Coronavirus and the media: building trust and breaking down paywalls

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It seems there is value in public news services after all. At least, that is what must be gleaned from the media’s collective response to the Coronavirus pandemic.

Across the country – and indeed the world – news organisations have been lifting online paywalls to meet the demand for the latest updates and information on COVID-19.

From the Times and the FT to the Wall Street Journal and the New York Times, subscription-based newspapers are opening up access to their journalism. When it comes to the Coronavirus, you can’t put a price on information.

Even the Telegraph, derided for initially publishing an article by Health Secretary Matt Hancock behind a paywall, has now provided limited access for non-paying subscribers.

It’s a responsible step. These titles have a reach and credibility that is vital at a time when communication with the public is key. The government confirmed as much when it named reporters and print newspaper distribution staff as key workers for the duration of the pandemic.

In financial media, Bloomberg has removed its paywall restriction, prompting its daily subscriber count to triple since February to record levels. The Investors Chronicle has made many of its articles free to access “to help investors navigate the Covid-19 crisis with clear heads and come out on the other side with their wealth intact”. A noble aim indeed.

Among non-paywalled media, digital news consumption is booming. Just look at MailOnline: it has reported a 50% uptick in website traffic as readers refresh their screens for the latest COVID-19 news.

But for those newspapers and magazines heavily reliant on footfall, it has been a very different story, forcing them to alter their distribution models. City A.M. has tacked to a digital-only copy. So too has Time Out – now rebranded as Time In, an apt reminder of our new social distancing world. The Evening Standard and Manchester Evening News have gone one step further, delivering print copies directly to the doors of Londoners and Mancunians respectively.

Despite their best efforts, not all news sources can be shielded from the economic fallout. Regional newspapers have seen their revenue models impacted on two fronts: cash-strapped local businesses have pulled advertising spend while sales are collapsing as elderly readers stay at home.

The Bedfordshire Times & Citizen, MK Citizen, Luton Herald & Post, Northumberland’s News Post Leader, Brighton & Hove Independent, North Tyneside’s News Guardian, and the Mid Sussex Gazette… all have sadly had to cease print publication.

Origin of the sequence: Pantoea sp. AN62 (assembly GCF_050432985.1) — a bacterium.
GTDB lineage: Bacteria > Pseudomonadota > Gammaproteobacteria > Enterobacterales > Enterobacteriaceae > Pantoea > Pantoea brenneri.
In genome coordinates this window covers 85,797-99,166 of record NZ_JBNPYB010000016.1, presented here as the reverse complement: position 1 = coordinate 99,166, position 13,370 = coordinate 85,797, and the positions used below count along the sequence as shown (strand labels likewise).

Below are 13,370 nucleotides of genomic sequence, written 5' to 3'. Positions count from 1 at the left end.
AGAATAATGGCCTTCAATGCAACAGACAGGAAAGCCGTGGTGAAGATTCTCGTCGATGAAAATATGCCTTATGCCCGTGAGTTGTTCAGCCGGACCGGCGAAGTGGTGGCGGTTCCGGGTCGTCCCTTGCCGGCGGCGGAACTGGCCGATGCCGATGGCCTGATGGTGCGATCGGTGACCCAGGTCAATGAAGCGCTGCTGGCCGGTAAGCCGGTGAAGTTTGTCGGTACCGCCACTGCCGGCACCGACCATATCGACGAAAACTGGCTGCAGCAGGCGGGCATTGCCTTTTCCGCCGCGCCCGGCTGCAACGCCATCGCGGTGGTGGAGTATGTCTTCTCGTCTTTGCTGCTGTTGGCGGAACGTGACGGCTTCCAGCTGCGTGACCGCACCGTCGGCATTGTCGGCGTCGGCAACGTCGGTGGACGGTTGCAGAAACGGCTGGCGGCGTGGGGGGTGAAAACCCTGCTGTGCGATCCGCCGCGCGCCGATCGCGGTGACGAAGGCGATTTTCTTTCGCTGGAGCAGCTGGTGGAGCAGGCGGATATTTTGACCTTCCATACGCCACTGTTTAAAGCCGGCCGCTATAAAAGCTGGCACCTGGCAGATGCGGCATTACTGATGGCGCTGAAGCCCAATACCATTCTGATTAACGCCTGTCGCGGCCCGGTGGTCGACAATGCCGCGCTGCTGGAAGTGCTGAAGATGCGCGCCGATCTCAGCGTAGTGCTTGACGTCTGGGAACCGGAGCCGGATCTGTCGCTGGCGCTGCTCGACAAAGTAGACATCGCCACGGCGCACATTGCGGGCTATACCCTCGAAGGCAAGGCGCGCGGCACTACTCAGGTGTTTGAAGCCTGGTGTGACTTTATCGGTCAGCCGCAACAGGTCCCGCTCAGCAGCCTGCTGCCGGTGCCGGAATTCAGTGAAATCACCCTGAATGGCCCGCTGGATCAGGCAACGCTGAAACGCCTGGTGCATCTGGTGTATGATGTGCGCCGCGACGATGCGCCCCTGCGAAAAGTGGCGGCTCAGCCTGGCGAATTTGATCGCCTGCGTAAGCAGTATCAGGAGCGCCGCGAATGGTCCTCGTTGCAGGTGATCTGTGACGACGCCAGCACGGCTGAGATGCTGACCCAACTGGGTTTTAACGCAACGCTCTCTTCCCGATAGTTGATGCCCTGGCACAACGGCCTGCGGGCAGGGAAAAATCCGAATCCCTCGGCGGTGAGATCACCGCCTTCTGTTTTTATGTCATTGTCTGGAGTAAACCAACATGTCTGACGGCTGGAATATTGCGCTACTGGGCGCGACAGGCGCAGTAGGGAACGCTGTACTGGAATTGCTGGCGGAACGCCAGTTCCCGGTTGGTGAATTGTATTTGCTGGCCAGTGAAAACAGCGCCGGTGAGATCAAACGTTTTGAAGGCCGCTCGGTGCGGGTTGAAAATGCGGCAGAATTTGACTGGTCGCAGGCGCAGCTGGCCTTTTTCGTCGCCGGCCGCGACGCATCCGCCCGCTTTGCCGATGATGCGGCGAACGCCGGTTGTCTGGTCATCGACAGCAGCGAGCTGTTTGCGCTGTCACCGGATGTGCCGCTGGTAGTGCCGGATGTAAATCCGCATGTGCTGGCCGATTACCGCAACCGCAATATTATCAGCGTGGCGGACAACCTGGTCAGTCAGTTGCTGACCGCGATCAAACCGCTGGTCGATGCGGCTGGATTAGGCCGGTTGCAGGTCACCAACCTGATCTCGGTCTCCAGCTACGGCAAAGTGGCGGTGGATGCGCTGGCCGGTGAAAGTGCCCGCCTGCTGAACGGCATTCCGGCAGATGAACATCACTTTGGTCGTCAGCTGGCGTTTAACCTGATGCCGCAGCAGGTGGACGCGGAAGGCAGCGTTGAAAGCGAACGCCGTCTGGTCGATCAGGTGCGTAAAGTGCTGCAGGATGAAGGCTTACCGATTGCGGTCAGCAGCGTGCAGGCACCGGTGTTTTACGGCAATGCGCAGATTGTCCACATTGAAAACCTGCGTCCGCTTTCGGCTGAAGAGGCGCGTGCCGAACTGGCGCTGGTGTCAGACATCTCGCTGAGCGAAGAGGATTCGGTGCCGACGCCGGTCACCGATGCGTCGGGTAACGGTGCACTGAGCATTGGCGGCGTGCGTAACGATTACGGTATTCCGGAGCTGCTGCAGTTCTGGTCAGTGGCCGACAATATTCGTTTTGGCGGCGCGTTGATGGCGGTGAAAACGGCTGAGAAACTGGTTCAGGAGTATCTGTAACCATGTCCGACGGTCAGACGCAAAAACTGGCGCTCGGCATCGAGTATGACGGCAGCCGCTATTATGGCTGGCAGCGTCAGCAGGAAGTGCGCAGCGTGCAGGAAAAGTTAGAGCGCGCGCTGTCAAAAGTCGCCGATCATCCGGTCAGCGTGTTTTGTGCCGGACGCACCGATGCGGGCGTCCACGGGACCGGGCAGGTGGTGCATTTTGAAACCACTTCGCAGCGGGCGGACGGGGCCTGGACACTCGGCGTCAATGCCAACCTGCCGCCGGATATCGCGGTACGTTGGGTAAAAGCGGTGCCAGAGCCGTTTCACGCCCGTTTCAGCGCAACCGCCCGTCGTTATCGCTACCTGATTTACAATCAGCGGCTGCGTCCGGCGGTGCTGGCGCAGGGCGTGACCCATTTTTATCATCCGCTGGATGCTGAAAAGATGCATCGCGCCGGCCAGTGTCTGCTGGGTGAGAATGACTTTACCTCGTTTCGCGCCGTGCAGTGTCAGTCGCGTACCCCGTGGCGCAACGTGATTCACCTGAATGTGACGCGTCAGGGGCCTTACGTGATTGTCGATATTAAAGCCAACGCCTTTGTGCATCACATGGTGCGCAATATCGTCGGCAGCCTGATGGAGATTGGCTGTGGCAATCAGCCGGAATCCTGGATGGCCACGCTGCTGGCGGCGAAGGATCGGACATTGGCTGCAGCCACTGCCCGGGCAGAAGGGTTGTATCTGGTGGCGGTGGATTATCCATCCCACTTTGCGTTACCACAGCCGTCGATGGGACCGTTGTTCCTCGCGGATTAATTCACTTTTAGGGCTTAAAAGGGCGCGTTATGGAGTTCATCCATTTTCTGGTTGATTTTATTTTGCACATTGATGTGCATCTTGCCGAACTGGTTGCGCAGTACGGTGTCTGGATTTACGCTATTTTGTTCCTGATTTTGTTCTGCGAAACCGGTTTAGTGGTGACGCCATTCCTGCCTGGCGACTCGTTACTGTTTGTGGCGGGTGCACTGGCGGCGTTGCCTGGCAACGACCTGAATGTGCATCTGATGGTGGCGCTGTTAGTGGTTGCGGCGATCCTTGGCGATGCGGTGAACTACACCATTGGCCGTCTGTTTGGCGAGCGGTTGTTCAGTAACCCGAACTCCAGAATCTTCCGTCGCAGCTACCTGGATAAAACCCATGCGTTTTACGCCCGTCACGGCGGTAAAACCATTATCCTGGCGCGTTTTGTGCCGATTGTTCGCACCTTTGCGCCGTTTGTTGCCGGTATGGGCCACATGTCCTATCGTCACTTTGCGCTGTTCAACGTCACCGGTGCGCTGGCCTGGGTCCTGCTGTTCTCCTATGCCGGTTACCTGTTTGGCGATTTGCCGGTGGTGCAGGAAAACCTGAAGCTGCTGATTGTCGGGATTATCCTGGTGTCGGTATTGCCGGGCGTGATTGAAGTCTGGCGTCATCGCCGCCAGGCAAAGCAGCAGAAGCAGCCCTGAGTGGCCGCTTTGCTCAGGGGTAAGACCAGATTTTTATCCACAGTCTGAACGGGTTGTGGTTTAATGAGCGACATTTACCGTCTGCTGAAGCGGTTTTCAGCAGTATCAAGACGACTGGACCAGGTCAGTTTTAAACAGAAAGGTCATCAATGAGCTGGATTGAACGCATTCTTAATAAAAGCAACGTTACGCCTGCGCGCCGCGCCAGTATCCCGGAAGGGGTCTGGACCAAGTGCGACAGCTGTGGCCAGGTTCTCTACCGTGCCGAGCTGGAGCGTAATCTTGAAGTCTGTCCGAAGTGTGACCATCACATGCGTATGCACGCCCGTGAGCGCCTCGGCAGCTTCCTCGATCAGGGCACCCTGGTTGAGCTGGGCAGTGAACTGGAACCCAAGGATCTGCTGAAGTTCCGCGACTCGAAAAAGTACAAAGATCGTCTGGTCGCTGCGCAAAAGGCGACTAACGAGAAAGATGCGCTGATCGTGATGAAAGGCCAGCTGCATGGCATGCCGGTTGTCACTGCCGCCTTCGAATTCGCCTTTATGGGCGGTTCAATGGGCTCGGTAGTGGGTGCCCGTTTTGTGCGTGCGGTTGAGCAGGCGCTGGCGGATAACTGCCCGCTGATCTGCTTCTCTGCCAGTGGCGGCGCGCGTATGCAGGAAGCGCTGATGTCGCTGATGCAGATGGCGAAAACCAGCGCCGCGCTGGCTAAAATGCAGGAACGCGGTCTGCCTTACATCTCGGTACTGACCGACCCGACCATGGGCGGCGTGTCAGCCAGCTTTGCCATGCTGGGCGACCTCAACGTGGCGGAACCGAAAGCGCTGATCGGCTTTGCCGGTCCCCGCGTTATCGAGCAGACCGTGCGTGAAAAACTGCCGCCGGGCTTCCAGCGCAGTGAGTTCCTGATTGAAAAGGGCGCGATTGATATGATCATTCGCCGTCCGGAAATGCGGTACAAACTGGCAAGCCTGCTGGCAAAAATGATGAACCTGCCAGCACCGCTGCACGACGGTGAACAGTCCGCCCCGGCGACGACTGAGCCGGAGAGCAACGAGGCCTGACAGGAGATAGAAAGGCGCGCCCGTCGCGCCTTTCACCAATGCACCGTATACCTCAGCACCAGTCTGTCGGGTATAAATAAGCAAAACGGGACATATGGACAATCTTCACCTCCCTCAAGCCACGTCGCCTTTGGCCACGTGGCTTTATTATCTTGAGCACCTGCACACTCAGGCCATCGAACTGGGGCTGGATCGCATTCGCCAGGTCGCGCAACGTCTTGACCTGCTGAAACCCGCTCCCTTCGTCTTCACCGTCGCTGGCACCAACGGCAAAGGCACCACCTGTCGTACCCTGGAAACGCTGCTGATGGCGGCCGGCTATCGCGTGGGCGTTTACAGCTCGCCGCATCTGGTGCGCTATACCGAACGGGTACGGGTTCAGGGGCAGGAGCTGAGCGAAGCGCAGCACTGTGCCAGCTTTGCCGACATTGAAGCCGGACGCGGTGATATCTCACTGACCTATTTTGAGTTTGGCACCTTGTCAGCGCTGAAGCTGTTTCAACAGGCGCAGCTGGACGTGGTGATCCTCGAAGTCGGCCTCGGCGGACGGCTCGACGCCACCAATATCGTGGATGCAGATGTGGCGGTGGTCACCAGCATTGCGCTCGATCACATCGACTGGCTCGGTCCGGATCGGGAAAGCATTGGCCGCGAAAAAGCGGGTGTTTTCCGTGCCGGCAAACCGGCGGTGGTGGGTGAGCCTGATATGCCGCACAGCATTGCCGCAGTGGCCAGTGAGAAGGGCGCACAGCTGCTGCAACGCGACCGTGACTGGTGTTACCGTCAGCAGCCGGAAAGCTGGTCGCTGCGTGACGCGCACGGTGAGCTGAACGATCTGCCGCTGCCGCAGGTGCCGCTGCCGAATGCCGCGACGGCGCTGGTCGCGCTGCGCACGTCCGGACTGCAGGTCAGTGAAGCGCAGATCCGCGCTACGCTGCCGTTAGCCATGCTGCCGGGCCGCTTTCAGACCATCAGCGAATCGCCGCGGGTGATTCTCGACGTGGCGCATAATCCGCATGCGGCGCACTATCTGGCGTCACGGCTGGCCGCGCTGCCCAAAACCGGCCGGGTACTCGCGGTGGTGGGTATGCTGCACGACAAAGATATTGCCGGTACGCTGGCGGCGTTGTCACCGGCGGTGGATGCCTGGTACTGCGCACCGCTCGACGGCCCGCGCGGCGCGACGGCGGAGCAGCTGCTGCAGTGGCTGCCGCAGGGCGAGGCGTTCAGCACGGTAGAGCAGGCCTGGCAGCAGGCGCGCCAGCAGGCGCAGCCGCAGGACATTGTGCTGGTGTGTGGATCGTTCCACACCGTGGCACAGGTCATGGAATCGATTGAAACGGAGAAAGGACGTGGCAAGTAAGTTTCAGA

Meanwhile, the back pages have been left reeling from the slew of sporting cancellations. So often the source of journalism’s most read stories, sports desks have been forced to cut back on content. Several sports writers have joined the ranks of furloughed workers, while a handful of specialist publications have even been forced to stop printing altogether.

The Racing Post, for example, has temporarily halted publication following the suspension of horse racing in Britain and Ireland and the closure of many betting shops. Subscription-based sports website The Athletic – recently valued at $500m on the back of an aggressive expansion into English football coverage – has opted to extend its free trial period for new readers from 7 to 90 days.

But with the sporting calendar painfully bare for many weeks yet, who knows how long these “temporary” measures could last.

Away from print, a staggering 27 million Brits tuned in live as Boris Johnson announced the unprecedented step to put the nation on lockdown. Meanwhile, the BBC reported an 18% rise in radio listening figures last week, fuelled by demand for “news and analysis but also for music, entertainment and companionship”, according to BBC Radio and Education director James Purnell.

It’s painfully apparent that the economic shock caused by the Coronavirus will have a disruptive effect on the media industry. The extent of this shock is still hard to judge, however it is likely to leave an indelible mark on our own perception of many media titles and the way we engage with their content, be it in print or digital, behind a paywall or not.

Irrespective of the revenue models that will emerge, one thing cannot be disputed – the public’s thirst for knowledge and information is as insatiable as ever.

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